Notetaking here so I don’t forget to follow trails: N1 is definitely the zone I’m looking at and not MMN,
Auditory feature encoding and sound representation
ERPs generated in auditory cortex during the latency range 20-120 ms reflect the encoding of a variety of acous- tic features. The neural generators of the early 20-50 ms positivity and the Nl component (80-120ms) both show a tonotopic organization in supratemporal auditory cortex [65,66], and Nl shows additional sensitivity to virtual or perceived pitch derived from harmonics in complex tones or vowel sounds [67*,68,69*,70]. Nl also reflects the binaural fusion of harmonics (67.1, the spatial locus of sound origin [71*], and the integration of signal energy over time [72*]. ERPs in the Nl latency range, however, do not reflect the detailed encoding of stimulus features or of complex sound patterns [73*].
A more elaborate and precise encoding of auditory inputs is reflected in a later negative component in the 140~200ms range that is specifically triggered by any discriminable change in ongoing sound stimulation. This ‘mismatch negativity’ (MMN) can be elicited by sounds that deviate from an ongoing sequence in frequency, intensity, duration, rise time, spatial location or timing [73*]. …
REFERENCES REFERENCED FOR FOLLOWUP:
65. Pantev C, Bertrand 0, Eulitz C, Verkindt C, Hampson S, Schuirer G, Elberf T: Specific tonotopic organizations of different areas of the human auditory cortex revealed by simultaneous magnetic and electric recordings. flectroencephalogr C/in Neurophysiol 1995, 94:26-40.
66. Eulitz C, Diesch E, Pantev C, Hampson S, Elberf T: Magnetic and electric brain activity evoked by the processing of tone and vowel stimuli. J Neurosci 1995, 15:2748-2755.
67. Pantev C, Elberl T, Ross 8, Eulitz C, Terhardt E: Binaural fusion . and the representation of virtual pitch in the human auditory cortex. /-/ear Res 1996, 100:164-l 70.
Neuromagnetic recordings indicated that the center of activation within the cortical tonotopic map corresponds to the location of perceived pitch and not to the locations that are activated when single-frequency constituents are presented.
68. Ragot R, LepauCErcole R: Brain potentials as objective indexes of auditory pitch extraction from harmonics. Neuroreport 1996, 7:905-909.
69. Diesch E, Lute T: Magnetic fields elicited by tones and vowel . formants reveal tonotopy and nonlinear summation of cortical activation. Psychophysiology 1997, 34:501-510.
Neuromagnetic responses elicited by two composite stimuli (a two-tone combination and a two-format vowel) and by their individually presented constituents were recorded. The evoked response to the composite stimuli differed from the linear sum of the constituents in latency, dipole moment, and location, with the sources for the formant being situated more laterally than those for the tones.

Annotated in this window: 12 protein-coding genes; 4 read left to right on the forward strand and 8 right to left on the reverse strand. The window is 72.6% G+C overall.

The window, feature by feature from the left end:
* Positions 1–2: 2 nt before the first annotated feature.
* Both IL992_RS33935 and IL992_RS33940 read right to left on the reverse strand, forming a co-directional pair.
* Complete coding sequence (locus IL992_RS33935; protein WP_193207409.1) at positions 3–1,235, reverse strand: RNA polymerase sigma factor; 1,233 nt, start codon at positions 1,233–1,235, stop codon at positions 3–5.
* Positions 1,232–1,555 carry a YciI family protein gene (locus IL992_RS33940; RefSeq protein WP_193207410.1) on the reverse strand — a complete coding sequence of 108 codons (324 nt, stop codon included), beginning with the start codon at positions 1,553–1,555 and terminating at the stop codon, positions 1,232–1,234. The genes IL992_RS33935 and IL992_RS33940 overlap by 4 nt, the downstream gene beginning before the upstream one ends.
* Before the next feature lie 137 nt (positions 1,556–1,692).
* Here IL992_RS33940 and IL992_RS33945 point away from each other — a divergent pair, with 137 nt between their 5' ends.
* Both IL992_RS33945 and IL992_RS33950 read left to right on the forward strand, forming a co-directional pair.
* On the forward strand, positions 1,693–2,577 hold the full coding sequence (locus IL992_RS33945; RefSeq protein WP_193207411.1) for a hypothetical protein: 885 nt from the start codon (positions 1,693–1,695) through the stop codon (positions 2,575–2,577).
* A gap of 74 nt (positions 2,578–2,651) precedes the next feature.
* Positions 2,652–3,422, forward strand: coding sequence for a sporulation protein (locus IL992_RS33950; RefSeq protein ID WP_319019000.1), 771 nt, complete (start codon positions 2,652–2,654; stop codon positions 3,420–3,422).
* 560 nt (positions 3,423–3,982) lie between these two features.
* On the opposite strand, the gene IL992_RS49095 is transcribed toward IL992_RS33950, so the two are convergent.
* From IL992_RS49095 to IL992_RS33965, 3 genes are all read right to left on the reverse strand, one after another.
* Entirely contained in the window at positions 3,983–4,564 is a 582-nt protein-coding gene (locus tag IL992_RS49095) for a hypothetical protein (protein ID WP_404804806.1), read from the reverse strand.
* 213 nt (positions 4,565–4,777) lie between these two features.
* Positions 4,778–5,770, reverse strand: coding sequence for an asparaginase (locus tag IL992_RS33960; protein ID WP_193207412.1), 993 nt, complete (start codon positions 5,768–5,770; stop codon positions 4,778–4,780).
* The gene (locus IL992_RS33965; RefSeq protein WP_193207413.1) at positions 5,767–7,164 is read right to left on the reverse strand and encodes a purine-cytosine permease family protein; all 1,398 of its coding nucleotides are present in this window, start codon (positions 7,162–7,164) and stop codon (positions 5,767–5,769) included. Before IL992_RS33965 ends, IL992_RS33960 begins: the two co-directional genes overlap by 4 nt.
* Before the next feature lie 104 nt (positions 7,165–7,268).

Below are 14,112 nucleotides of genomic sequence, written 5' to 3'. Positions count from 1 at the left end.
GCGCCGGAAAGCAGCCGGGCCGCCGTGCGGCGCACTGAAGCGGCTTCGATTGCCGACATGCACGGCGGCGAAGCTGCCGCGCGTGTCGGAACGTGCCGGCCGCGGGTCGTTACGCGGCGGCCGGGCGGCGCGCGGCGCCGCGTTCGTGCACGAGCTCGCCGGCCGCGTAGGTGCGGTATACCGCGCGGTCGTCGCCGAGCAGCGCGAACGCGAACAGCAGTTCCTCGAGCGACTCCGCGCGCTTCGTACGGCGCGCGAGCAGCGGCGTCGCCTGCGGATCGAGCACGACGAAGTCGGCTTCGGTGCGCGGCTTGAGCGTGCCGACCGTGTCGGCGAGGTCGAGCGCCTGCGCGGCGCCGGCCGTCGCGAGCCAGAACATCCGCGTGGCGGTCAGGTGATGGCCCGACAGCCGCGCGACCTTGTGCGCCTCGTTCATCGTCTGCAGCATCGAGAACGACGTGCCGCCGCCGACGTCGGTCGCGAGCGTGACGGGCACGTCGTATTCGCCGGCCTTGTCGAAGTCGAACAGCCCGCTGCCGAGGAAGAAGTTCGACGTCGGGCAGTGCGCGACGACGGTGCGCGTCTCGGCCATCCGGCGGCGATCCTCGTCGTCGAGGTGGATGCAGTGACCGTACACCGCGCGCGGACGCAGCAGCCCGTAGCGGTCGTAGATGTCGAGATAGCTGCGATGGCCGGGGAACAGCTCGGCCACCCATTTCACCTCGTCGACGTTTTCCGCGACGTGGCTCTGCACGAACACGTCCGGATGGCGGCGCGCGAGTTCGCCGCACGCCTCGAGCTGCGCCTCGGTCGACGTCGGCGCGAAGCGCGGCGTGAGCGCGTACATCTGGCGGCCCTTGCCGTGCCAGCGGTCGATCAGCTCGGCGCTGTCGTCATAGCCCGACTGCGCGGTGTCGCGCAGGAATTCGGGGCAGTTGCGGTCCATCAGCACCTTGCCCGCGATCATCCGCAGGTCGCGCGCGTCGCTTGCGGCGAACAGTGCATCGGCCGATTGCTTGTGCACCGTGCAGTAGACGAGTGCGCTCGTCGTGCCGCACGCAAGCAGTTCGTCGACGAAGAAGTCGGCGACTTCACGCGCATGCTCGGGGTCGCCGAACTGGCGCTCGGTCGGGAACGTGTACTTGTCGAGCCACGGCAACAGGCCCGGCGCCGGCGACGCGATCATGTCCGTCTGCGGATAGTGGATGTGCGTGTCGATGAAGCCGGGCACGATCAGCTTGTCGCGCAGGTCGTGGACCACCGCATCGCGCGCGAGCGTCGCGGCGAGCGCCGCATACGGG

70. Winkler I, Tervaniemi M, N%itPnen R: Two separate codes for missing-fundamental pitch in the human auditory cortex. J Acoust Sot Am 1997, 102:1072-l 082.
This study demonstrated a temporal advantage in the pre-attentive process- ing of location information relative to frequency information. The MMN re- sponses to changes in location were shorter in latency than those elicited by changes in frequency, suggesting that spatial information is encoded faster than spectral information.
71. SchrBger E, Wolff C: Fast preattentive processing of location: a . functional basis for selective listening in humans. Neurosci Lett 1997, 232:5-E.
72. Alain C, Woods DL, Covarrubias D: Activation of duration- . sensitive auditory cortical fields in humans. Electroencephalogr C/in Neurophysiol 1997, 104:531-539.
This study showed varying temporal integration functions for different Nl subcomponents, which varied as a function of tone frequency. The results suggest that different auditory cortical areas may have different temporal integration times.
73. N%itPnen R, Alho K: Mismatch negativity-the measure for . central sound representation accuracy. Audio/ Neuro-Otol 1997, 2:341-352.
A comprehensive review of recent findings of MMN studies with emphasis on accuracy of representation of feature-specific and discriminative information in audition.
Temporal dynamics of early perceptual processing Steven A Hillyard*t, Wolfgang A Teder-%lejkvi* and Thomas F Mijntet